The attorney’s inquiry is governed principally by ER 7.2.
The attorneys listed in the Guide will pay a one-time printing cost as a condition of being included therein. An attorney is prohibited by ER 7.2(c) from giving anything of value to a person for recommending his or her services. However, that rule allows an attorney to pay for the reasonable costs of advertising or written communication permitted under the rule. The payment of printing costs by the attorneys who are to be listed in the Guide would fall within this exception, and would not be considered giving something of value in exchange for recommending the attorneys’ services.
Under ER 7.2(e), written communications to prospective clients for the purpose of obtaining professional employment must bear the "Advertisement" label. Here, the attorney is not sending written communications to prospective clients. The union will make available to its members copies of the Guide listing several attorneys and other professionals. The Guide does not have to be labeled in the manner described in ER 7.2(e). Accord, our Opinion No. 88-07, supra, and our Opinion No. 90-05 (June 26, 1990) (law firm's bi-monthly publication on construction law sent to clients and non-clients need not contain the disclaimer required by ER 7.2(e)).
Pursuant to ER 7.2(g), an attorney may be recommended by an organization that promotes the use of his or her services provided there is no interference with the exercise of the attorney's independent professional judgment on behalf of his or her client. A bona fide organization may recommend legal services if it meets the criteria set forth in ER 7.2 (g) (4). In the facts presented, the union is a bona fide organization recommending legal services to its members. The union will derive no profit from the legal services rendered by attorneys listed in the Guide. ER 7.2 (g) (4) (A). The inquiring attorney did not initiate or promote the preparation of the Guide in order to gain a financial benefit for himself. ER 7.2(g) (4) (B). The union is not operated for the purpose of procuring legal work or financial benefit for any attorney. ER 7.2(g) (4) (C). The union member, and not the union itself, will be recognized as the client of the attorney. ER 7.2 (g) (4) (D). The union members are permitted to select one of the attorneys listed in the Guide, but are also free to select any attorney not so listed and to pay any fee agreed upon between them. ER 7.2(g) (4) (E). None of the facts submitted by the inquiring attorney indicate that the union is in violation of any applicable laws or rules governing its provision of the Guide. ER 7.2(g) (4) (F). And, under ER 7.2(g) (4) (G), the union must file annual reports on forms that are available at the State Bar offices.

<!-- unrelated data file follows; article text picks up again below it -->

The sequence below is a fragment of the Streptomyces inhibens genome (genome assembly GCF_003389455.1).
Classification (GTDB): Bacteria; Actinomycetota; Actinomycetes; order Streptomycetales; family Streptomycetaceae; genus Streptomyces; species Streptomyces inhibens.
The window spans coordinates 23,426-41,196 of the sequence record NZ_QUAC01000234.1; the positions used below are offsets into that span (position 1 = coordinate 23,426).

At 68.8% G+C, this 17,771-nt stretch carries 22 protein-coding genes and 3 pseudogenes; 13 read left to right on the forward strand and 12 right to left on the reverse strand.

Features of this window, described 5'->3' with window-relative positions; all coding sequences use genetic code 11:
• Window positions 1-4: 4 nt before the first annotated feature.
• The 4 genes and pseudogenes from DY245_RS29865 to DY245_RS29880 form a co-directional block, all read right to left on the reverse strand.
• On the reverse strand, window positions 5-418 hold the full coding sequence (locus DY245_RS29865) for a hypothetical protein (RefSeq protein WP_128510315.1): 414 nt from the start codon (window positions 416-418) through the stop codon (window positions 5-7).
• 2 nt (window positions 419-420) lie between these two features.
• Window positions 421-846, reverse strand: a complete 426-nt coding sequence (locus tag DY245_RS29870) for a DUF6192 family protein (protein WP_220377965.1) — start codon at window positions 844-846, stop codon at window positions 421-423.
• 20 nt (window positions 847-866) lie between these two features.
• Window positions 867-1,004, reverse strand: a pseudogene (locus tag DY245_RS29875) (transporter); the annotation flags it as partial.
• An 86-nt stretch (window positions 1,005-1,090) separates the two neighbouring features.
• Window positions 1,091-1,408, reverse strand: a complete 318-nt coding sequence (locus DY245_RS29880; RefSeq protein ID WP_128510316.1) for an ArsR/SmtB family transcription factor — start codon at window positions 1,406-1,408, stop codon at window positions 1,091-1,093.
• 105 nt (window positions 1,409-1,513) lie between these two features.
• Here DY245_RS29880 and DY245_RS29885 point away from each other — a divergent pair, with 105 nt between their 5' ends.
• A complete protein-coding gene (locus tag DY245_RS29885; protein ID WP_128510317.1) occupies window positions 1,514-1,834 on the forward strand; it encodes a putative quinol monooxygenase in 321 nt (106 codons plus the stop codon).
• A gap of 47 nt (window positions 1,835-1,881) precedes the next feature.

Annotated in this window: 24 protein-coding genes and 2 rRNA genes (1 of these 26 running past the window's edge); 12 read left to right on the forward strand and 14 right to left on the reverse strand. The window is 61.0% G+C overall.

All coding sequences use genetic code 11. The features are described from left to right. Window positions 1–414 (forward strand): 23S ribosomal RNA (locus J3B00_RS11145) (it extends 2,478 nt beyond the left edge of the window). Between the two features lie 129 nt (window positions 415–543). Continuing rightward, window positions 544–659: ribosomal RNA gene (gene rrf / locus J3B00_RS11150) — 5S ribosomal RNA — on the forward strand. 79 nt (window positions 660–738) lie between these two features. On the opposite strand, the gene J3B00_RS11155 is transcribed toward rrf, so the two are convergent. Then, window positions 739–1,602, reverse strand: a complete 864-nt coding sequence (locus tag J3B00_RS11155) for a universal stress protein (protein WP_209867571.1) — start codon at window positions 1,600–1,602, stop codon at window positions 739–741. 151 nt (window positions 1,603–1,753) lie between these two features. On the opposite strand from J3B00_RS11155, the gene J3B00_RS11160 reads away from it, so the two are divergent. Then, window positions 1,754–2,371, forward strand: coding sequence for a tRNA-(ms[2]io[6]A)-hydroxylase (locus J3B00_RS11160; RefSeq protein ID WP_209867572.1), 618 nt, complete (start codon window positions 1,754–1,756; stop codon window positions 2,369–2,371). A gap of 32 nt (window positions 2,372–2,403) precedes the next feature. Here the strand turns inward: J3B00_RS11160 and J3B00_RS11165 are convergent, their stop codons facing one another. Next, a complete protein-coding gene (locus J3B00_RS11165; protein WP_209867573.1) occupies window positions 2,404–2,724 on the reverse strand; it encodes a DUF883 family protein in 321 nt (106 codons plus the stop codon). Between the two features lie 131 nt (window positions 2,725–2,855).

Based upon the facts submitted, the committee is of the opinion that it will be permissible, under the Arizona Rules of Professional Conduct, for an attorney to be listed in the Guide and to visit the union office to give seminars to union members about their legal rights.
Formal Opinions of the Committee on the Rules of Professional Conduct are advisory in nature only and are not binding in any disciplinary or other legal proceedings.
©State Bar of Arizona 1992